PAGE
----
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So I finally decided that I just had to have a touch screen phone (one of the drawbacks of being an engineer it being noticed what state your technical toys are in!). After a bit of research I found that one of the disadvantages of having to buy a pay-as-you go touchscreen phone is that they are, on the whole, notably more expensive than the traditional phones. I settled on forking out for the Samsung Genio and paid a visit to a local mobile phone retailer. On this occasion I was glad to have shoped instore rather than online as whilst browsing I came acros the Samsung Genoa the Genio's younger, less accomplished, less money grabbing brother. It came in as less than half the price of the Genio but looked identical. So what was the catch. They both make phonecalls and deal with texts - excellent the first thing I require in a mobile. They both have a pleasing, smallish, rounded in the palm shape - I only have little pockets and hands so this is most useful. They both have a colour touchscreen - the whole point of the trip - and the obligatory web access. So far so good, so why the price difference; the expertise of the sales man was required - the Genoa only has a 1.3 mega pixel camera ad you can't interchange the back covers. I had a very quick think and could see no pressing personal requirement for either of functions that would necessitate me paying double for the phone. So I left the shop clutching my new Samsung Genoa and planning on spending the afternoon reading the instruction manual.
For a first time user of a touchscreen phone I would say that the manual is an essential read. The Genoa is simple enough to use you can place some icons on the screen which gives you quick access to functions such as texting, alarm clock and a weightloss calendar (I haven't figured this one out yet!) and the main menu is clear with icons large enough to tap with a finger end. The screen is generally responsive to a gentle touch although you can find you've miss texted or scrolled to an undesired screen from time to time (mine seems to be doing this a lot after it got snowed on whilst using it at a bus stop for five minutes). There is also, bizarrely, three main screens which you scroll between, initially look identical and can be loaded up with different easy access widget icons. I personally can't see the use for this and use one screen with a couple of everyday use icons on it.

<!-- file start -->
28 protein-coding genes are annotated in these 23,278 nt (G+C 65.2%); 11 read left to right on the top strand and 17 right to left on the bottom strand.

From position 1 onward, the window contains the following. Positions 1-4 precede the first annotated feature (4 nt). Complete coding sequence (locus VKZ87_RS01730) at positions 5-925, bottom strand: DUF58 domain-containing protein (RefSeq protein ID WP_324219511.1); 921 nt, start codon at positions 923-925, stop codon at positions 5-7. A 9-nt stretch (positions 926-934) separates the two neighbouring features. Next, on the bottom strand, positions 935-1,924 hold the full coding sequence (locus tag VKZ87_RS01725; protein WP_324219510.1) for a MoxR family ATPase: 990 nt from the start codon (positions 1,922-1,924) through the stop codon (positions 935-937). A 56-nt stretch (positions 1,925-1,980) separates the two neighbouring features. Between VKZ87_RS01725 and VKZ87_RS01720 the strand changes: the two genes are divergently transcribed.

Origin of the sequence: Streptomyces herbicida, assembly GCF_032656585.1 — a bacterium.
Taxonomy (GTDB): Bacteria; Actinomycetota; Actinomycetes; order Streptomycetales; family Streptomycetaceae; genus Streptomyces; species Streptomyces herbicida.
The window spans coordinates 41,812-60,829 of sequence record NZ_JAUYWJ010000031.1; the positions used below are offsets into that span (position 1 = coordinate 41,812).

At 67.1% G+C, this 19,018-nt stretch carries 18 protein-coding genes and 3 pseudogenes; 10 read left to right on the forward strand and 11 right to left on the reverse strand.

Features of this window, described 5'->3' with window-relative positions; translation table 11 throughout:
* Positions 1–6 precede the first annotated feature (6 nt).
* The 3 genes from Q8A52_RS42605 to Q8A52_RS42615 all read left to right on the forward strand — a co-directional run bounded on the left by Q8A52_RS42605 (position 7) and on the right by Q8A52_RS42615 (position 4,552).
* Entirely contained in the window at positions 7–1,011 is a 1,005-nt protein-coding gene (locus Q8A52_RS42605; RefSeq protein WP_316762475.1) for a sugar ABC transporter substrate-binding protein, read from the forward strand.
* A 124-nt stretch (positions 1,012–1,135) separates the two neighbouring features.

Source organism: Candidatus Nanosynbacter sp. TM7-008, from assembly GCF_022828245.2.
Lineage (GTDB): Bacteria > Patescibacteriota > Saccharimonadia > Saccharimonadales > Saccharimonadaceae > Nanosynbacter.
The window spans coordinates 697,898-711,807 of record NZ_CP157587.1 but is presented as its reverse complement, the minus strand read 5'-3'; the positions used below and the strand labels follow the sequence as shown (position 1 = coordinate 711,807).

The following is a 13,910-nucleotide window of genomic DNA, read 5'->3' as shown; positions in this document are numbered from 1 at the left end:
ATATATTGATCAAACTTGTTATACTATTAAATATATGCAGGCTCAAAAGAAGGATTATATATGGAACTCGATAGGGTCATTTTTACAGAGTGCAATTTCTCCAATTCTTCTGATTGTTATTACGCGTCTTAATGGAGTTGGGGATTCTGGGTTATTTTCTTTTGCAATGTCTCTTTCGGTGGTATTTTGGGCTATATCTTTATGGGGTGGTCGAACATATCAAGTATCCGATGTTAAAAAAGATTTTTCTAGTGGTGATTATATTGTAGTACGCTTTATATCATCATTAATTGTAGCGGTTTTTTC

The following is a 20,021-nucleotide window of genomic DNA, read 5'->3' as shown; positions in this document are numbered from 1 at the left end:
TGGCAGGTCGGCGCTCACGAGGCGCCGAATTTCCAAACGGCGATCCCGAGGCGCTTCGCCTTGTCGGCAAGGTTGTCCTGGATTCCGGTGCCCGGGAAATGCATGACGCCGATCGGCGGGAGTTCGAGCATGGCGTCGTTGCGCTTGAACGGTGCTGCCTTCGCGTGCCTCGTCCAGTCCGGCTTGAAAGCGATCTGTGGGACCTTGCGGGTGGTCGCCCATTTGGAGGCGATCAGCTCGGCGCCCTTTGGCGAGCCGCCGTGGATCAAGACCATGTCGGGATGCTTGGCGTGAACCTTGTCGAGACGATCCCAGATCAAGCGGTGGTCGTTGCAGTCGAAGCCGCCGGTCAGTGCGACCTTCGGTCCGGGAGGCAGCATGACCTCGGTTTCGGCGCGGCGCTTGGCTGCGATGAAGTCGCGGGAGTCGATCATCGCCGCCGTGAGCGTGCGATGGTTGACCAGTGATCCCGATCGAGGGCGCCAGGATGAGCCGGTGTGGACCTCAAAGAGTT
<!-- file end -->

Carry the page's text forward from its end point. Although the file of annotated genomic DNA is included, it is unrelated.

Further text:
I enjoy using the phone and it has been reliable, with good battery life, for the past few months. However there are a few minor irritations. Texting is simple, large clear touch keys; but if, when using predictive text, you find you selected the wrong word you can't simply reselect it and choose another you have to delete and start again. As I said a minor irritation but it can make texting more fiddly than it should be.
Also when making a phonecall activating the keypad screen, for whatever reason, is again a little hit and miss and its not overly obvious which unlock/lock key your supposed to press. On the theme of lock and unlock one of the pleasing features is a simple button on the side which you click to lock the phone, essential to prevent the phone doing goodness knows what in your pocket. I haven't felt the urge to fully investigate but I don't think this phone supports the download of apps, however I find the functionality it has is more than enough for my needs - texting, phoning, taking basic photos to text on and internet access.
This phone is not an all singing, all dancing app downloading, multi functional smart phone, but if you want a gentle introduction to the world of smart phones (or if you want to look like you can keep up with technological fashion without breaking the bank or requiring technological empathy) then this is the phone for you. I would happily buy another.